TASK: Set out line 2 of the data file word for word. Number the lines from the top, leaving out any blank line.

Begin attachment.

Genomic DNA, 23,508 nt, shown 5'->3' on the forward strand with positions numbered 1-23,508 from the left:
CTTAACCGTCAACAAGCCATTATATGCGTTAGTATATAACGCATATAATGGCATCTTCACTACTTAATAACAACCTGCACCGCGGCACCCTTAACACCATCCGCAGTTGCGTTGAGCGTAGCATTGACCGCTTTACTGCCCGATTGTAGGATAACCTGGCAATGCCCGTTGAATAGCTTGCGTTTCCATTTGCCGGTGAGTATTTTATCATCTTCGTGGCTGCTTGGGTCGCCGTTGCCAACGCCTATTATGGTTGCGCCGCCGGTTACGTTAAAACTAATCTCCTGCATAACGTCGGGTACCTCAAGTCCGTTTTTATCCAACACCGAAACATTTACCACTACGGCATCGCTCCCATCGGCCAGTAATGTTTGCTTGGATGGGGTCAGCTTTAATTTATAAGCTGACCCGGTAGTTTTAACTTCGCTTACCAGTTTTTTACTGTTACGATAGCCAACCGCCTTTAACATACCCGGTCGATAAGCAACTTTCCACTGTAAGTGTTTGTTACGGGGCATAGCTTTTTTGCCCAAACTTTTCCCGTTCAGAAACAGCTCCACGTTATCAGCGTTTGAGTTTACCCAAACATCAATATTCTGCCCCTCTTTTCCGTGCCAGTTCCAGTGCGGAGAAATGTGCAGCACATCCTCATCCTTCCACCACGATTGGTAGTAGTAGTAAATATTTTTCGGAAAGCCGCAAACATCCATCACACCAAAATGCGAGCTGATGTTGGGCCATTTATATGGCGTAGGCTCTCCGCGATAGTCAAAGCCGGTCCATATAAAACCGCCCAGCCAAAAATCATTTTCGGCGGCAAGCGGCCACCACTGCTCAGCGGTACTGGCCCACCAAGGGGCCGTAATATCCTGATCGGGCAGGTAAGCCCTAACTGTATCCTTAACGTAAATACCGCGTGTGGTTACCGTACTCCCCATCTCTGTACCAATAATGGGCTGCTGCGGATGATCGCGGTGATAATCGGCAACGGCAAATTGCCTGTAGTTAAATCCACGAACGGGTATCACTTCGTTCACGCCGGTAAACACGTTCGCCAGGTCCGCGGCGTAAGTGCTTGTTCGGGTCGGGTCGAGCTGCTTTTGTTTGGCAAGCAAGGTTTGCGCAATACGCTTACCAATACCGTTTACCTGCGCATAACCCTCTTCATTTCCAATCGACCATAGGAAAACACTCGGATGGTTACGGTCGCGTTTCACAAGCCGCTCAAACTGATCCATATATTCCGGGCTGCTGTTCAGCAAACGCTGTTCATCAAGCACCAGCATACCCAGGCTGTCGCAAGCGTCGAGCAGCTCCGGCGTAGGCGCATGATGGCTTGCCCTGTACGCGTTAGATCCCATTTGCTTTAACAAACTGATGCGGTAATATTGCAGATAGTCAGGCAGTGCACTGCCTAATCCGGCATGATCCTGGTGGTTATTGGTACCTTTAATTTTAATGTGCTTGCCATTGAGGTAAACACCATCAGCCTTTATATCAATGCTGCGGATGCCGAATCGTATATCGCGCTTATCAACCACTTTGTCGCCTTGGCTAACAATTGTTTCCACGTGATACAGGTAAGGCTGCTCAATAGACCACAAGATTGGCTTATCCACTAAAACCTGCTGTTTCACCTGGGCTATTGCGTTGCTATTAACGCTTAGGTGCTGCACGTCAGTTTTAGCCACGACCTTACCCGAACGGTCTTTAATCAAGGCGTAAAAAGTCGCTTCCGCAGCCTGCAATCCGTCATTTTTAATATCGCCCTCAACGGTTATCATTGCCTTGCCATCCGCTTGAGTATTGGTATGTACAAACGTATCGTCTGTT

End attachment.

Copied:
CTTAACCGTCAACAAGCCATTATATGCGTTAGTATATAACGCATATAATGGCATCTTCACTACTTAATAACAACCTGCACCGCGGCACCCTTAACACCATCCGCAGTTGCGTTGAGCGTAGCATTGACCGCTTTACTGCCCGATTGTAGGATAACCTGGCAATGCCCGTTGAATAGCTTGCGTTTCCATTTGCCGGTGAGTATTTTATCATCTTCGTGGCTGCTTGGGTCGCCGTTGCCAACGCCTATTATGGTTGCGCCGCCGGTTACGTTAAAACTAATCTCCTGCATAACGTCGGGTACCTCAAGTCCGTTTTTATCCAACACCGAAACATTTACCACTACGGCATCGCTCCCATCGGCCAGTAATGTTTGCTTGGATGGGGTCAGCTTTAATTTATAAGCTGACCCGGTAGTTTTAACTTCGCTTACCAGTTTTTTACTGTTACGATAGCCAACCGCCTTTAACATACCCGGTCGATAAGCAACTTTCCACTGTAAGTGTTTGTTACGGGGCATAGCTTTTTTGCCCAAACTTTTCCCGTTCAGAAACAGCTCCACGTTATCAGCGTTTGAGTTTACCCAAACATCAATATTCTGCCCCTCTTTTCCGTGCCAGTTCCAGTGCGGAGAAATGTGCAGCACATCCTCATCCTTCCACCACGATTGGTAGTAGTAGTAAATATTTTTCGGAAAGCCGCAAACATCCATCACACCAAAATGCGAGCTGATGTTGGGCCATTTATATGGCGTAGGCTCTCCGCGATAGTCAAAGCCGGTCCATATAAAACCGCCCAGCCAAAAATCATTTTCGGCGGCAAGCGGCCACCACTGCTCAGCGGTACTGGCCCACCAAGGGGCCGTAATATCCTGATCGGGCAGGTAAGCCCTAACTGTATCCTTAACGTAAATACCGCGTGTGGTTACCGTACTCCCCATCTCTGTACCAATAATGGGCTGCTGCGGATGATCGCGGTGATAATCGGCAACGGCAAATTGCCTGTAGTTAAATCCACGAACGGGTATCACTTCGTTCACGCCGGTAAACACGTTCGCCAGGTCCGCGGCGTAAGTGCTTGTTCGGGTCGGGTCGAGCTGCTTTTGTTTGGCAAGCAAGGTTTGCGCAATACGCTTACCAATACCGTTTACCTGCGCATAACCCTCTTCATTTCCAATCGACCATAGGAAAACACTCGGATGGTTACGGTCGCGTTTCACAAGCCGCTCAAACTGATCCATATATTCCGGGCTGCTGTTCAGCAAACGCTGTTCATCAAGCACCAGCATACCCAGGCTGTCGCAAGCGTCGAGCAGCTCCGGCGTAGGCGCATGATGGCTTGCCCTGTACGCGTTAGATCCCATTTGCTTTAACAAACTGATGCGGTAATATTGCAGATAGTCAGGCAGTGCACTGCCTAATCCGGCATGATCCTGGTGGTTATTGGTACCTTTAATTTTAATGTGCTTGCCATTGAGGTAAACACCATCAGCCTTTATATCAATGCTGCGGATGCCGAATCGTATATCGCGCTTATCAACCACTTTGTCGCCTTGGCTAACAATTGTTTCCACGTGATACAGGTAAGGCTGCTCAATAGACCACAAGATTGGCTTATCCACTAAAACCTGCTGTTTCACCTGGGCTATTGCGTTGCTATTAACGCTTAGGTGCTGCACGTCAGTTTTAGCCACGACCTTACCCGAACGGTCTTTAATCAAGGCGTAAAAAGTCGCTTCCGCAGCCTGCAATCCGTCATTTTTAATATCGCCCTCAACGGTTATCATTGCCTTGCCATCCGCTTGAGTATTGGTATGTACAAACGTATCGTCTGTT